New Year’s resolutions with an Acadia National Park twist

So you didn’t hike up Cadillac Mountain to catch the first US sunrise of 2015? Don’t worry, there are plenty of other New Year’s resolutions with an Acadia National Park angle, and many more days left in the year to accomplish them.

Cadillac Mountain double rainbow

If getting fit is one of your New Year’s resolutions, consider hiking up Cadillac Mountain rather than driving up it. You may see a double rainbow, even if you didn’t catch the first US sunrise of 2015.

Whether you resolve to get fit, give back, spend quality time with family, or cross something off your bucket list, we’ve rounded up some Acadia themes to motivate you for the New Year.

Get fit

Hike Acadia’s trails or peaks – Maybe you’re not as obsessed as Darron Collins, president of the College of the Atlantic, who recently tweeted a graphic showing he’d hiked Acadia’s peaks a total of 250 times, covering 1,000 miles, as part of his 2014 New Year’s resolutions. The tweet was then shared by Chimani, the hiking app, on its Facebook page.

Acadia National Park collectible patch

If you want to mark your peakbagging, consider this patch from the Hulls Cove Visitor Center bookstore. We’ll be adding this to our daypack, to go along with patches from climbing the 150+ highest Northeast peaks, from Washington to Katahdin, Marcy to Mansfield.

Or maybe you’re not as goal-oriented in your hiking as we are, having scaled not only all of Acadia’s summits, but also the Northeast’s highest mountains, with framed certificates on display and peakbagging patches on our daypack to mark the feats.

However you want to incorporate hiking into your 2015 fitness goals, or however you want to mark the accomplishment, there’s an Acadia theme to get you going.

Want to climb mountains? The park service used to have a prominent list of 26 peaks of Acadia on its Web site; we saw it most recently at the Cadillac summit gift shop and have memorialized it on a blog page, The 26 peaks of Acadia National Park. As a College of the Atlantic fundraiser in 2012, Collins and others hiked what they called 28 peaks in 24 hours.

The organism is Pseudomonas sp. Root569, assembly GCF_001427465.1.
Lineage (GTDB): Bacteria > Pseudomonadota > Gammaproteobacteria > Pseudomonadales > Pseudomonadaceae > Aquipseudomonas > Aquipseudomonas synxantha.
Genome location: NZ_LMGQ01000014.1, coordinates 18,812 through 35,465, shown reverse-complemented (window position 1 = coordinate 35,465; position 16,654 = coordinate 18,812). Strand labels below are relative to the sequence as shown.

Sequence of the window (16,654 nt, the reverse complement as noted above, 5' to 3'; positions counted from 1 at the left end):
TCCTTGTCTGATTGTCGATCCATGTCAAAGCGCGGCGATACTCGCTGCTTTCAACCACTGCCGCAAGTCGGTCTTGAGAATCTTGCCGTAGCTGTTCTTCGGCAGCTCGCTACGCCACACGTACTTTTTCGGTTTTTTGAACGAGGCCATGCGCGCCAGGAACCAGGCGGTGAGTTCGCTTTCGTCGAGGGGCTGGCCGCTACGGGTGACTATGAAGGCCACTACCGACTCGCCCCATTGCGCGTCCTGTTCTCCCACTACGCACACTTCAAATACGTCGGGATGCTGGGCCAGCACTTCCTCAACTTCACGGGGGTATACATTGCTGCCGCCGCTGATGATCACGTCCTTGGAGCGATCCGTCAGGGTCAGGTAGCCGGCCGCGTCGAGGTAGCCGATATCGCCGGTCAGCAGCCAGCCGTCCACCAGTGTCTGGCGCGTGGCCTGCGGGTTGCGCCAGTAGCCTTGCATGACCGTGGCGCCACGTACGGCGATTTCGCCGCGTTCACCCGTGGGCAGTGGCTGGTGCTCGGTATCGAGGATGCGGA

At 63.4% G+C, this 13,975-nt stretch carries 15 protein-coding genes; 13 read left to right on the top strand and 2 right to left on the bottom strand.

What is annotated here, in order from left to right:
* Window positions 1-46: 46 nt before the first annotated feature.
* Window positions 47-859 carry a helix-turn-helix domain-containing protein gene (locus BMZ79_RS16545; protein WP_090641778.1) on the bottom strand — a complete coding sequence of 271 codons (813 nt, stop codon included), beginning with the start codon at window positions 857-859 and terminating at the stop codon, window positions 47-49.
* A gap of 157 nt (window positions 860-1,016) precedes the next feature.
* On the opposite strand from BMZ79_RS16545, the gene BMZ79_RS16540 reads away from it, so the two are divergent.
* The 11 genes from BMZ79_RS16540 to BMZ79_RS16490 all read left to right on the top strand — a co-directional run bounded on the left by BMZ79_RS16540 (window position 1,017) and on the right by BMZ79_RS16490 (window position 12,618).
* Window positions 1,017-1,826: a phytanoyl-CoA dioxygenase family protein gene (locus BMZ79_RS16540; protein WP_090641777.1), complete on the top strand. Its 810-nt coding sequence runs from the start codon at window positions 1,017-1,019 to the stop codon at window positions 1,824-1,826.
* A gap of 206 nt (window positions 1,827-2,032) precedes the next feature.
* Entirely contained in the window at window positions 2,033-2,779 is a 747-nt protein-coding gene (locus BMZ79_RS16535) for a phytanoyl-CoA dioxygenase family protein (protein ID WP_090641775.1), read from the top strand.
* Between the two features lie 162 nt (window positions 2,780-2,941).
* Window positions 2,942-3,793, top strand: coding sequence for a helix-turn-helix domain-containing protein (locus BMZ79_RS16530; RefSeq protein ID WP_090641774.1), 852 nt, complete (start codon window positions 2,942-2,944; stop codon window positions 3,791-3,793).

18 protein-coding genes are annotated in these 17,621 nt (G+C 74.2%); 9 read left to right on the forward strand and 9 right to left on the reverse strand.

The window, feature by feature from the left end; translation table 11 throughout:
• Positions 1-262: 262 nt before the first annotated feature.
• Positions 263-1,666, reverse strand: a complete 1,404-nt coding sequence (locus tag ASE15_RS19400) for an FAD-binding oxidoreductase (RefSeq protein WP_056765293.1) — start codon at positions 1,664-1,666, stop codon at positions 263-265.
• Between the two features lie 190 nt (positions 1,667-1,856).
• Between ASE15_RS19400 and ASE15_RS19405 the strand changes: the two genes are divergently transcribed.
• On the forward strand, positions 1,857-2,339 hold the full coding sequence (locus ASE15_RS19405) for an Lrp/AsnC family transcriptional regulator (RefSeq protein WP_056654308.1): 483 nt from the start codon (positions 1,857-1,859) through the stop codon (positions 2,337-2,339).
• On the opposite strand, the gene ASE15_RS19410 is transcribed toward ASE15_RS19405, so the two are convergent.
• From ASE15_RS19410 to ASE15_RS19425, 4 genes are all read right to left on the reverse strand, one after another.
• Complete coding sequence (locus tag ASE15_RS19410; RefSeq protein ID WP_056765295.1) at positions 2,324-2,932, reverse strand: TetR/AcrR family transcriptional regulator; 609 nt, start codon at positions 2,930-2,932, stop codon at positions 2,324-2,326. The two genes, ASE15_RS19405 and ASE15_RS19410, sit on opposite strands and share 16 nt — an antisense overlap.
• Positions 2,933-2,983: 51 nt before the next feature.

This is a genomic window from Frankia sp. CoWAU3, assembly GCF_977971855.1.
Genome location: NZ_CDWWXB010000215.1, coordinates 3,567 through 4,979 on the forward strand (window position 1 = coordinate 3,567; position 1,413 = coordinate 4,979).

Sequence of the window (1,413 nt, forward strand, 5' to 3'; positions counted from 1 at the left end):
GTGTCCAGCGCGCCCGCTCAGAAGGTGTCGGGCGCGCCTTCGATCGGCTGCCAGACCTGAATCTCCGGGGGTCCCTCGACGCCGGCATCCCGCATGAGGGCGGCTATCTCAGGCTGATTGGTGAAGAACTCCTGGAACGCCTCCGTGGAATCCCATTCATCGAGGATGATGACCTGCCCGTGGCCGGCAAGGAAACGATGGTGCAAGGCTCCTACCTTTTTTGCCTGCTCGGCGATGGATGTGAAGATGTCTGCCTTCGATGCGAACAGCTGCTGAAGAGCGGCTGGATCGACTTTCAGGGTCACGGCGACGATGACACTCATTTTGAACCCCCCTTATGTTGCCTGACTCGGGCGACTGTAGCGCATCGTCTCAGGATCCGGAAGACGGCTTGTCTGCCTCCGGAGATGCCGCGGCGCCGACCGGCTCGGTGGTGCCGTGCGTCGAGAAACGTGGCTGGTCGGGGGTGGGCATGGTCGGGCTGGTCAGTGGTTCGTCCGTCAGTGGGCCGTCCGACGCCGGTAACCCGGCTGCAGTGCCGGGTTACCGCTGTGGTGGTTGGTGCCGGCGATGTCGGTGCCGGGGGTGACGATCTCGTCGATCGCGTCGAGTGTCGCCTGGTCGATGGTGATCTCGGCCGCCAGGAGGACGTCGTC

Want to hike easy or moderate trails? Out of the more than 120 miles of hiking trails, there are plenty that fit that bill, as we document in our book, “Best Easy Day Hikes, Acadia National Park,” see link to it on in the sidebar. The more difficult trails, including cliff climbs, are in “Hiking Acadia National Park,” link also in the sidebar.

crow athletics

If you’ve run, hiked or walked at least 1 mile a day since Jan. 1, you can sign up for Streak-100 as a member of Crow Athletics, to commit to such exercise for 100 days in a row. This is the same running club that brings you Mount Desert Island Marathon. (Image courtesy of Crow Athletics)


– Run, hike or walk at least a mile for 100 days in a row – You don’t need to be in Acadia to participate in Crow Athletic’s 2015 Streak-100. Dreamed up by Gary Allen, founder and race director of the Mount Desert Island Marathon and co-founder of Crow Athletics, the 100-day streak can help you get on the road to fitness, and in shape for running the trails, carriage roads or races of Acadia and Mount Desert Island throughout 2015. There’s no entry fee to be an official Streak-100 participant, but you do need to be a member of Crow Athletics. You can sign up even after Jan. 1, as long as you’ve run, hiked or walked at least a mile each day since then by the time you enroll. The motivation: An online mileage log to keep track of your 100 days, and the chance to win an award if you are one of the top 3 finishers, male and female, with the most miles.